Not impressed with media coverage of Pussy Riot ... Vladimir Putin.

Not impressed with media coverage of Pussy Riot ... Vladimir Putin. Photo: Sergei Karpukhin/AFP

MOSCOW: Vladimir Putin has accused the Western media of hypocrisy in its coverage of Pussy Riot, saying the women had crossed a red line. The pro-democracy protesters "violated the morals of the people" and after the Stalin-era purge of Orthodox priests it was the Russian state's duty to protect the sanctity of the church, the Russian president has said.

Three members of the feminist punk band were sentenced to two years in prison in August after performing an anti-Putin song in a Moscow cathedral. One was released this month.

It's an insult to women when a pregnant woman has group sex. 

"Maybe someone likes to have group sex in a museum. It's an insult to women when a pregnant woman has group sex. Does anybody like it?" the president said, referring to Nadezhda Tolokonnikova, one of the jailed women. In 2008, before Pussy Riot was formed, she took part in a group orgy at Moscow's natural history museum to protest against the Russian leadership as part of a guerilla art group called Voina.

Punished ... Pussy Riot members Yekaterina Samutsevich, Maria Alyokhina and Nadezhda Tolokonnikova sit in a glass-walled cage before their latest  court hearing in Moscow.

Punished ... Pussy Riot members Yekaterina Samutsevich, Maria Alyokhina and Nadezhda Tolokonnikova sit in a glass-walled cage before their latest court hearing in Moscow. Photo: Maxim Shemetov/Reuters

Speaking to the Valdai group of foreign and Russian academics and journalists, Mr Putin said the Western media was hypocritical in condemning the imprisonment of the three women when they were silent about the fact that the man who made the "Innocence of Muslims" video, Nakoula Basseley Nakoula, was also in jail.

Nakoula is the Egyptian-born US resident thought to be a writer, producer and promoter of the anti-Islamic video that was uploaded to YouTube and last month sparked riots in several countries. He is being held in the United States and faces up to three years in prison for alleged parole violations.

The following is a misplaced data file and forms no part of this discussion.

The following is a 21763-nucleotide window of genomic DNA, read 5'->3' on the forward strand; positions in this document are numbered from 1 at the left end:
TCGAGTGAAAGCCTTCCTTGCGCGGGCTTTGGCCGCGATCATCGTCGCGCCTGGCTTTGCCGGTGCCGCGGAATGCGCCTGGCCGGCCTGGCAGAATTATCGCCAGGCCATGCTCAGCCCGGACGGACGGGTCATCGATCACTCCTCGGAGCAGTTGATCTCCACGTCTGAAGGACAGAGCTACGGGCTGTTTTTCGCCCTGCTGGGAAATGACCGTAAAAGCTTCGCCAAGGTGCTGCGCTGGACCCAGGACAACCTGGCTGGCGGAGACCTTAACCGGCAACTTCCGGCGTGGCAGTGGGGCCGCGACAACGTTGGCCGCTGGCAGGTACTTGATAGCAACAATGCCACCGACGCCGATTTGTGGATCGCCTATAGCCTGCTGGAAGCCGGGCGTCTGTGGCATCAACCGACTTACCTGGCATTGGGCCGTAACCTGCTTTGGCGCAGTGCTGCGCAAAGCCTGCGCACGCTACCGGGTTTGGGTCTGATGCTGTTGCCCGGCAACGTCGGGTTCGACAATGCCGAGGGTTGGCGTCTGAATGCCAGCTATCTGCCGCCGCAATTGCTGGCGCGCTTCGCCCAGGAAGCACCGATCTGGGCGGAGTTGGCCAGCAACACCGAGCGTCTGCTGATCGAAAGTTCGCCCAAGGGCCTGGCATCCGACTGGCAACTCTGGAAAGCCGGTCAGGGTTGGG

Mr Putin equated the Pussy Riot affair with the work of Russian neo-fascist groups that put posters in supermarkets and malls calling for the expulsion of Jews and foreign workers. Mr Putin said: "They too should be convicted of social unrest. Do you really want to support such behaviour? Then why don't you support the man who is in prison and who made that movie?"

Mr Putin was asked if the years of stability under his regime were in danger of turning into stagnation. In reply he listed the achievements of his first two terms of office, saying that average wages were six times greater than when he took over and that national debt was minimal.

Commenting on the protests that have shaken Russia since he announced his intention to return to the presidency, Mr Putin said: "We changed our election system as a result of the protests, introduced direct democratic elections of governors and will do the same with senators in the upper house."

Critics have said a recent decision to resume gubernatorial elections, a practice abolished by Mr Putin in 2004, is meaningless because of the existence of a so-called presidential "filter" for candidates.

"About the opposition, I don't know. I believe the response of those in power should be to involve more and more people," Mr Putin said. "The most important thing is not retaining power but making government more efficient. The work should be united and serious. If we can do that our citizens will appreciate that."

Guardian News & Media